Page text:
"It would be an astronomical amount. I am not capable of reaching even 10% of it at the moment," says Tan.

Findings of the AXA Retirement Scope 2010 survey confirm the general perception that only 14% of the Malaysian working population know exactly how much their retirement income should be.

However, not all young adults are focused on the here and now.

Badrulsyah, 35, for example, started planning for his eventual retirement five years ago.

"It is vital for one to start planning early. I learnt that if you leave it to the last minute, you will not have enough time to build up sufficient funds.

"I also know I cannot count on EPF savings alone. After making withdrawals to buy a house, for example, there is even less money to last through the retirement years," says the self-employed entrepreneur.

The AXA Retirement Scope 2010 survey findings show that the working segment's (especially young and mid-life) level of confidence in their own amount of retirement income suffered a big drop from 2007.

Only 37% of the working population now consider their future income to be sufficient compared with 62% in 2007.

Badrulsyah roughly estimates that he will need about RM750,000 (S$312,572) in his retirement fund and if invested wisely, should generate an income stream of its own.

"I try to put away 50% of my income every month, and this includes EPF contributions, insurance premiums, property investments and more."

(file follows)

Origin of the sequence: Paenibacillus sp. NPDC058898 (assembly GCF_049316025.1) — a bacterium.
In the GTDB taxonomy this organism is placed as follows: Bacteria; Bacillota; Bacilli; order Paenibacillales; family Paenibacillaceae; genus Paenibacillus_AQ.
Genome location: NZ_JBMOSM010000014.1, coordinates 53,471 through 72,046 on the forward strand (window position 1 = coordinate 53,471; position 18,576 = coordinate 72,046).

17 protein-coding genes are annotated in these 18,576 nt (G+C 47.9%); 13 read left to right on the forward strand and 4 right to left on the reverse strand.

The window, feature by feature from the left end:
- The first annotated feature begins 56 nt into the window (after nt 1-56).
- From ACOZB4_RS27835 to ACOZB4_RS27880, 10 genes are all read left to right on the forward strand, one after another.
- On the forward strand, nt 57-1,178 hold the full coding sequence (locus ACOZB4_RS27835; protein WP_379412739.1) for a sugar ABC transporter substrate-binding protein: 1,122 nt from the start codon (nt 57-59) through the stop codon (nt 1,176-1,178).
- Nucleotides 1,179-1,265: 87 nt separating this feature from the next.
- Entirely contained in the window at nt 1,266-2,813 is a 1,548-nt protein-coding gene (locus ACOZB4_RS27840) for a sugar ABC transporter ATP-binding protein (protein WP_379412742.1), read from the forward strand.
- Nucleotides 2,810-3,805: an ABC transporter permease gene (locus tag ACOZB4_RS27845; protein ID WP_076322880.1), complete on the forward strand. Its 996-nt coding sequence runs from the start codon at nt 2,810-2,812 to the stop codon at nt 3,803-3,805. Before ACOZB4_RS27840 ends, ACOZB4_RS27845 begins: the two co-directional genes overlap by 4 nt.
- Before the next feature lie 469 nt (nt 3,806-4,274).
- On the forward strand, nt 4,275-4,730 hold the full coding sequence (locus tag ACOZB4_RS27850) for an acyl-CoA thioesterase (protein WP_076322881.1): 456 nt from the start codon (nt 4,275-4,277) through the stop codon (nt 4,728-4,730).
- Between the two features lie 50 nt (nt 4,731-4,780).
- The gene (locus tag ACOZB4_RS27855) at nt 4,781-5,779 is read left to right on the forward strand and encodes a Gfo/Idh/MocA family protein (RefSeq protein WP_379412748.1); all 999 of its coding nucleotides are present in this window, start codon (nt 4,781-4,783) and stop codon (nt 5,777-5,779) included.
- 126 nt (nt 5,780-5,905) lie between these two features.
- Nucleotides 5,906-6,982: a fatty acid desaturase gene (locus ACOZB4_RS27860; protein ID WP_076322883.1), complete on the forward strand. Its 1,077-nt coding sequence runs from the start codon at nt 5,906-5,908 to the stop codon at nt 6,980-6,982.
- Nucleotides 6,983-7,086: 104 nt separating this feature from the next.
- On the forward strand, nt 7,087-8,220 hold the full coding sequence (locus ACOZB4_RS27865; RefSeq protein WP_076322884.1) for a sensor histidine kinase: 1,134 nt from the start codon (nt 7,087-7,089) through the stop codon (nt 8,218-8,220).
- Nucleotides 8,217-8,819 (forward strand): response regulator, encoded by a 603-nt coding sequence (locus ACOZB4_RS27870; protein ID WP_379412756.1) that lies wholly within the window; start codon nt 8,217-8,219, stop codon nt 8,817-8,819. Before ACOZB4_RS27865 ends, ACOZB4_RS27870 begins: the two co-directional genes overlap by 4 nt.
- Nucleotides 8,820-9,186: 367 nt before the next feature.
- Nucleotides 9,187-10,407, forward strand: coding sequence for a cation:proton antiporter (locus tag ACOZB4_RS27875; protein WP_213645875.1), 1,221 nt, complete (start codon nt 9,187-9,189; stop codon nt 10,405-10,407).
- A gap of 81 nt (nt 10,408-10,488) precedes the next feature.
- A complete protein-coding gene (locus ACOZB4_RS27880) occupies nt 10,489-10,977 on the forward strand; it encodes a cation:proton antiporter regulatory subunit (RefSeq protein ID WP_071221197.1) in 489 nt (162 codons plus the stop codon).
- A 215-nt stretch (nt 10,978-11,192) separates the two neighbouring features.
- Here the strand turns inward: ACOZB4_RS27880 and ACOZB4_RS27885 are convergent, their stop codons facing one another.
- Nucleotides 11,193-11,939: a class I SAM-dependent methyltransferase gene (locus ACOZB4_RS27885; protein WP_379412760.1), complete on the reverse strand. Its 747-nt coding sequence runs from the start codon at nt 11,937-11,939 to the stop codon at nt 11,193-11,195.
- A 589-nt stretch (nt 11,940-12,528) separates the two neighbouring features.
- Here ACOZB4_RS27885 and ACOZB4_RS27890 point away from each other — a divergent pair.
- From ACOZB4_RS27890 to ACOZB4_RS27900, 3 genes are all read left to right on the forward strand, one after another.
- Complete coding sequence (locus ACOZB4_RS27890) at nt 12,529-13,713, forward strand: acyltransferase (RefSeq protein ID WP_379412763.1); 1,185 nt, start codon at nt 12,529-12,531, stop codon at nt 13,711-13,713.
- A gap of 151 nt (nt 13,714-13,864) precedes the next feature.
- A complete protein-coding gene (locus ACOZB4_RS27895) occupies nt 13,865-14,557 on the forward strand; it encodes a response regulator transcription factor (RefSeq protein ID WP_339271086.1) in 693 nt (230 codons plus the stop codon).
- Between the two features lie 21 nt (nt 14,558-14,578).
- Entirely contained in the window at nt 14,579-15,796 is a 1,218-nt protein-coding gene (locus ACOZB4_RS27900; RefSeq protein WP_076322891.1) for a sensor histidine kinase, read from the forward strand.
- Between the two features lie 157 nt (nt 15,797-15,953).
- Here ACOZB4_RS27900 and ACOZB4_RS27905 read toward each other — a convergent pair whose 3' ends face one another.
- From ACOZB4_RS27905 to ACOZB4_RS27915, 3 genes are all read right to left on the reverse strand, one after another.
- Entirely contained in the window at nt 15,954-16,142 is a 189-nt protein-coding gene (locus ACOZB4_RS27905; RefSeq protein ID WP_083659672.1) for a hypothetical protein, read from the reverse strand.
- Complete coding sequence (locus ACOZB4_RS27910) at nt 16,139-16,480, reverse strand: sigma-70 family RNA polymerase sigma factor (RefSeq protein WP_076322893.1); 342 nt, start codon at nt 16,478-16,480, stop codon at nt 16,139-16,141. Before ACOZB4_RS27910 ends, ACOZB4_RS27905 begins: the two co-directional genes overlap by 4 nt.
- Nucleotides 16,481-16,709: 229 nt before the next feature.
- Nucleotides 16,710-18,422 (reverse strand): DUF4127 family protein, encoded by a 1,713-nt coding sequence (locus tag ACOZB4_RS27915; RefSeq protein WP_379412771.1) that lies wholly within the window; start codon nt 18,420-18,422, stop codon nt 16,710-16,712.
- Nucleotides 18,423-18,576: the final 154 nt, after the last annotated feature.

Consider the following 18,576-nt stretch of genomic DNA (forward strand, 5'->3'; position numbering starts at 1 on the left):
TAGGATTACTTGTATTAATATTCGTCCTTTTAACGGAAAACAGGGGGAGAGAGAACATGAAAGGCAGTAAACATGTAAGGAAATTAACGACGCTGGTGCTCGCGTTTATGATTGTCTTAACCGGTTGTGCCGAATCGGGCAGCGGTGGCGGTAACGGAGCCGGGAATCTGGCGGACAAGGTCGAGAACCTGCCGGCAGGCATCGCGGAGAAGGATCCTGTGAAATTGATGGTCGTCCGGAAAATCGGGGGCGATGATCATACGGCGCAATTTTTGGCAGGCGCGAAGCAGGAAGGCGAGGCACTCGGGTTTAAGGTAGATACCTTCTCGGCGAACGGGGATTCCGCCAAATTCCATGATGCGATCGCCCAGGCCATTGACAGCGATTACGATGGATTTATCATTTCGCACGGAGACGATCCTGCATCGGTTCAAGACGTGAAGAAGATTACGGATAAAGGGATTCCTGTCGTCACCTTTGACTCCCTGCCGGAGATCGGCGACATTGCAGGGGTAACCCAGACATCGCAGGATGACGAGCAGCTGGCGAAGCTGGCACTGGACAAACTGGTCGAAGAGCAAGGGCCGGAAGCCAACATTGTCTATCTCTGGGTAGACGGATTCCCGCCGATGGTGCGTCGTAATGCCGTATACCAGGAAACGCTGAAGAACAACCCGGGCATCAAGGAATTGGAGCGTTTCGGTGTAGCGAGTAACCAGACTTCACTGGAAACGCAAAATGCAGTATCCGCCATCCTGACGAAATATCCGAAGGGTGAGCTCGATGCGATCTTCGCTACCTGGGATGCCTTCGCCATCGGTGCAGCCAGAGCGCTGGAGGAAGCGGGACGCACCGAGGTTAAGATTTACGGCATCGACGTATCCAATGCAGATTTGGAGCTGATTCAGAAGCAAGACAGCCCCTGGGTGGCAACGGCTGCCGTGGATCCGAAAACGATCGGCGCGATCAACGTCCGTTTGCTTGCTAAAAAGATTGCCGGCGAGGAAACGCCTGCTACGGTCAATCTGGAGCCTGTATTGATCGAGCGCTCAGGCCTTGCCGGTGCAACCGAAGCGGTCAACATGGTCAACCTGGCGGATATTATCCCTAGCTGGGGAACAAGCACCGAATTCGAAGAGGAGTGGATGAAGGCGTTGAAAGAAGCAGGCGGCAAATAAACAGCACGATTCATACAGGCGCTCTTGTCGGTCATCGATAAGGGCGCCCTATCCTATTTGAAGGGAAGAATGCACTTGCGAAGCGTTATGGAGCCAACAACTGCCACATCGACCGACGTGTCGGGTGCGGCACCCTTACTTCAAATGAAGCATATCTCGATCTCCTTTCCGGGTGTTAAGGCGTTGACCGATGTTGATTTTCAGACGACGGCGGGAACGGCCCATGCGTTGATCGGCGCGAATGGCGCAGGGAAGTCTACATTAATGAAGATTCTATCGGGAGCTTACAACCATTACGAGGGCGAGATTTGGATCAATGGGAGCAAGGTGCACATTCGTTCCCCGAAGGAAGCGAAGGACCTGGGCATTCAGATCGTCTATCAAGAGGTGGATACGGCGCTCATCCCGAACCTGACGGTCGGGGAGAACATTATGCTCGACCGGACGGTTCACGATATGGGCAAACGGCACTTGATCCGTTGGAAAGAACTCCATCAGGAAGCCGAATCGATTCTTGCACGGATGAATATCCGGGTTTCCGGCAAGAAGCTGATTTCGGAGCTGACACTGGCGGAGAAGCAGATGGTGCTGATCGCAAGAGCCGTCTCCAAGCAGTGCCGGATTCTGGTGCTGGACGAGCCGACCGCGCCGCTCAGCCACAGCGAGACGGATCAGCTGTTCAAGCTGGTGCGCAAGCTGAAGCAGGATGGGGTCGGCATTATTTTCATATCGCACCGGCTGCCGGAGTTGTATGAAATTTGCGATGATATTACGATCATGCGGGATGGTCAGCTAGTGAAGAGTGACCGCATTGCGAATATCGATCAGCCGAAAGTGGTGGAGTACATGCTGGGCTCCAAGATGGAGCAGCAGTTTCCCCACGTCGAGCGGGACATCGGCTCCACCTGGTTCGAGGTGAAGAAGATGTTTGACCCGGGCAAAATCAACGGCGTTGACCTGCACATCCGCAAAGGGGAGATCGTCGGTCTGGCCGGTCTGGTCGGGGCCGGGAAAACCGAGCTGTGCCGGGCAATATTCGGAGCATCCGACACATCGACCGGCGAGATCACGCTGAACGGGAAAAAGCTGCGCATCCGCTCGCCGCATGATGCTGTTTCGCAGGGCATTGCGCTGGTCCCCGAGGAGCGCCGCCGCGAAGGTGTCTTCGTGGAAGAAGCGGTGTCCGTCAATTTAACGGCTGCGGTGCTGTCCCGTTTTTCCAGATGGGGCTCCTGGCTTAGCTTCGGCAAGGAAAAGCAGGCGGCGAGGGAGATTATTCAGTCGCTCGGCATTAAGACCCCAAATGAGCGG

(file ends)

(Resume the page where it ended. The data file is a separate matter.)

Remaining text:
"However, it is not easy as there are other obligations such as the house and car loans, utility bills and food expenditure," he says.

Lee Yun-Han, 25, is one who had his life mapped out from when he was still in secondary school.

"I came up with my lifetime plan 10 years ago - become a professional chartered accountant, work my way up the corporate ladder and become the CEO of a listed company."

Lee saysthe accounting path did not work out so well, but his plan is still on course.

"I modified my plan, and today I work as a management consultant. I am now in step two of my plan, and remain hopeful that I will reach step three before I retire."

Lee also believes it is crucial to start planning early.

"Life goes by really fast, and before you know it, retirement is just around the corner. I have now lived a quarter of a century, and the time seems to have passed in a blink of the eye. With another blink, I will be 50, and in a third blink, I could be pushing up daisies (deceased)."